Wheatfield landfill claims top $2.5 billion

Wheatfield, N.Y. (WKBW) -

Just about everyone living on Forbes Street in North Tonawanda will tell you their neighborhood is anything but normal.

“I want to get back to some sort of normalcy with my family. This is just tearing my family apart,” said Cory D’Agostino. He moved to Forbes Street over 10 years ago.

The backyards on the north side of Forbes Street are adjacent to an abandoned landfill. It’s also the North Tonawanda-Wheatfield border. Extra land used to build the LaSalle Expressway in Niagara Falls was moved to the Wheatfield landfill in 1968. Nine years before that land was deemed contaminated with toxic chemicals from the Love Canal environmental disaster.

A majority of that landfill has since been removed and incinerated.

People living around the dump are taking legal action against the town of Wheatfield for not properly cleaning the site and for health issues, including cancer and birth defects.

Lawyers for the people living around the landfill have filled 51 claims, totaling more than $2.5 billion. 

In a statement, the NYSDEC says: "Information available at this time indicates that contaminated soil, sediment and groundwater appears to be confined to the landfill property and is not impacting surrounding residential properties."

The law firms representing the neighbors conducted their own tests and say they have very different findings.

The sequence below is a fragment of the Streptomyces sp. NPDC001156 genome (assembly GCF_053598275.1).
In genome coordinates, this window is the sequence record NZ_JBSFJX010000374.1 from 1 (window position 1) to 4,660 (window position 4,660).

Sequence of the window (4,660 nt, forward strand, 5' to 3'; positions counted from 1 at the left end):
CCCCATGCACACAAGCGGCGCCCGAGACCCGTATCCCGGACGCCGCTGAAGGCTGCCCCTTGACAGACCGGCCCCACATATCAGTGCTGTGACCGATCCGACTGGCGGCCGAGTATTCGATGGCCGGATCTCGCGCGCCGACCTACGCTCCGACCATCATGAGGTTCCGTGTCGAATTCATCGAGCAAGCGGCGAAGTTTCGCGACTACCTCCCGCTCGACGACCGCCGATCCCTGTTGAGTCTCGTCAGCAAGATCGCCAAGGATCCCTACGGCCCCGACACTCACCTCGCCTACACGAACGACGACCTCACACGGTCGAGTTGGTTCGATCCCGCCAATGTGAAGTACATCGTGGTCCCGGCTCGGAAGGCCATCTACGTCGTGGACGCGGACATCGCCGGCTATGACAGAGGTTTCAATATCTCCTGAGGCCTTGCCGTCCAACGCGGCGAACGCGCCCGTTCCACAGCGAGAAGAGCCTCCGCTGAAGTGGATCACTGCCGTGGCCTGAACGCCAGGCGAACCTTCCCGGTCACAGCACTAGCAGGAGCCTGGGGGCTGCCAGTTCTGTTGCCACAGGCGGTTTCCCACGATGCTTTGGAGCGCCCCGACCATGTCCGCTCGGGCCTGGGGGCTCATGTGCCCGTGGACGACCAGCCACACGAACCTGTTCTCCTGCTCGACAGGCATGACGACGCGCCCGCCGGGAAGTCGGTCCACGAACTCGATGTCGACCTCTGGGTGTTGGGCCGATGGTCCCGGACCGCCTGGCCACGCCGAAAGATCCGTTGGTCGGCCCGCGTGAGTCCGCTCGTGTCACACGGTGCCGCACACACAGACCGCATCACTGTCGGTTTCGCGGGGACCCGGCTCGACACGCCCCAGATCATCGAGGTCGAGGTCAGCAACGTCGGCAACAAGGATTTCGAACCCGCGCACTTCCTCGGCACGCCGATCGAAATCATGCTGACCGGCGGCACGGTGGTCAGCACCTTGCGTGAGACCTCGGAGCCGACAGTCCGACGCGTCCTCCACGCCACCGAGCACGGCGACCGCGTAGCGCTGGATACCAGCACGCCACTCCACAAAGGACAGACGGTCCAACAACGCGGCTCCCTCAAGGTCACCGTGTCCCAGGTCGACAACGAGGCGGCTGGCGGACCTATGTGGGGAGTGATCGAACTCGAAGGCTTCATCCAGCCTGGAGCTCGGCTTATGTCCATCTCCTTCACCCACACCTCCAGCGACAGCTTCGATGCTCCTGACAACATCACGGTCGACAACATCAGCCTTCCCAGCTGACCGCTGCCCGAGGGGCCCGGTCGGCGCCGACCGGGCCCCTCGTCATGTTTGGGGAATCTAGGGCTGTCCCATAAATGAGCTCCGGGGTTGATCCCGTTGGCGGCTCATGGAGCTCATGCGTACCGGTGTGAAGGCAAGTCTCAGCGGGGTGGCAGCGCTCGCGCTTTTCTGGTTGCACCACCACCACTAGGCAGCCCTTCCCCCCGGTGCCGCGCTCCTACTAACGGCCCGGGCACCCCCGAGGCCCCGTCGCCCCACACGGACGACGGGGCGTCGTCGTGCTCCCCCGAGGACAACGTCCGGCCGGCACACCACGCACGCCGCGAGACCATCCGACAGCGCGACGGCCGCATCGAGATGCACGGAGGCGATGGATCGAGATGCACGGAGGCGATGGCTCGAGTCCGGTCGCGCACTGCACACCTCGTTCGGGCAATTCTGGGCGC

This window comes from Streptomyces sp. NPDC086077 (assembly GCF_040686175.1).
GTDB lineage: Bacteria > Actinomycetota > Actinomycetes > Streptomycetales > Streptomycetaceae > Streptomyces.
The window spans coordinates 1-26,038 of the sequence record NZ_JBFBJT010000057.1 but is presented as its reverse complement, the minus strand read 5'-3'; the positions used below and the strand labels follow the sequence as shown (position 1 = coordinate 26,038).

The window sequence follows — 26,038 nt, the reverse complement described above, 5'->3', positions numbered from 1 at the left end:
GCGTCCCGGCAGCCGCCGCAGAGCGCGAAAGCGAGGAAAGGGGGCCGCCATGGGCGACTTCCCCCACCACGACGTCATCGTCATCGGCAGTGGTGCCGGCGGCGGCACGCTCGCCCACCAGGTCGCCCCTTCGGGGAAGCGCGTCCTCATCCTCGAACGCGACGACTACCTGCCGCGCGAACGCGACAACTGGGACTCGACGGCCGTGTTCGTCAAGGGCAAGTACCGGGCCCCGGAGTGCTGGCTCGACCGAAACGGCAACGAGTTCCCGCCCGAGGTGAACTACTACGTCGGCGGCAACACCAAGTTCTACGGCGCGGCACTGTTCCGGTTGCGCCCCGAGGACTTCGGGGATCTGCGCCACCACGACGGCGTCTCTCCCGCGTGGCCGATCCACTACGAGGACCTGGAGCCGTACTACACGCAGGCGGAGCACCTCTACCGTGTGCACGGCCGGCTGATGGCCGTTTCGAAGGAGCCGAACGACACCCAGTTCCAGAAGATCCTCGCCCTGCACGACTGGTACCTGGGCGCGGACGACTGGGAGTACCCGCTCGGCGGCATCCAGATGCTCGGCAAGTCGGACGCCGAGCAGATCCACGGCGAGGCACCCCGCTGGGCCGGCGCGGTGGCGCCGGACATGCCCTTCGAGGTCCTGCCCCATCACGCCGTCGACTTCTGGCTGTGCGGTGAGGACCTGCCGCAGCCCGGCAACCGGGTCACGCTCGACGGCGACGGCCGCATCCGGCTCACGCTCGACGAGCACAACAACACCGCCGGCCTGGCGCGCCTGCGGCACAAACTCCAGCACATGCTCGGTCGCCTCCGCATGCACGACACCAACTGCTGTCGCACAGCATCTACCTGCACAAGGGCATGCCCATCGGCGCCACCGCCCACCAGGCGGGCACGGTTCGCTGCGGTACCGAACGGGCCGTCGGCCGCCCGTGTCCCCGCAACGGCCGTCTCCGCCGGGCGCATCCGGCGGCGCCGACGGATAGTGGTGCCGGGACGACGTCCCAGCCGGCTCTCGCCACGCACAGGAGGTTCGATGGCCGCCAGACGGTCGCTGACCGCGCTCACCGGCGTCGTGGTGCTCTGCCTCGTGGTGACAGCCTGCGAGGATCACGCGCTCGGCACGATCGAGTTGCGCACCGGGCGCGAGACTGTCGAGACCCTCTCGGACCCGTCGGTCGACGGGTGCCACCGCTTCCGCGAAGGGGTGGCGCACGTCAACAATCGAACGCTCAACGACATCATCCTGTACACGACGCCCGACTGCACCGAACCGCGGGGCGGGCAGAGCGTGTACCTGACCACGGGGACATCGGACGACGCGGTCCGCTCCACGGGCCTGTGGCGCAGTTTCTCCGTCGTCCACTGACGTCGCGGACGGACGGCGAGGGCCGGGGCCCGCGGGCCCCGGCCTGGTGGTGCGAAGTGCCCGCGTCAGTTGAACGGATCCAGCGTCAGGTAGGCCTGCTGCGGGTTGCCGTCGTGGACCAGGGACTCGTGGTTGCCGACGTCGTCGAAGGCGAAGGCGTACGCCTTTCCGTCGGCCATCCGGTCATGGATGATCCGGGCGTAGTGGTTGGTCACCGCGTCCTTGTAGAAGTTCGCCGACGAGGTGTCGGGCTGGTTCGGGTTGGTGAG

Results from one home tested on Forbes Street shows levels of dioxin more than 100 times higher than what's found in a typical home. Dioxin can cause cancer. Their lawyers say the levels are in perfect proportion to what was discovered at Love Canal in the 1970's.

Since learning those about those levels, Cory D'Agostino pays a mortgage for a home he says he can't live in. 

“My daughter and my wife, we had to move them out of my home. We're living with my mother-in-law,” said D’Agonstino. He decided to take measures into his own hands. He posted a sign on his garage that reads: Danger Do Not Enter Toxic Dump Site.   

“It's just letting everybody know, be aware of what's going on here,” said D’Agonstino.

The Town of Wheatfield just acquired funding to fence off the land. 

The DEC, says they are moving quickly to investigate the nature and extent of the contamination and develop a clean-up plan. That investigation is expected to happen this spring.

 

 

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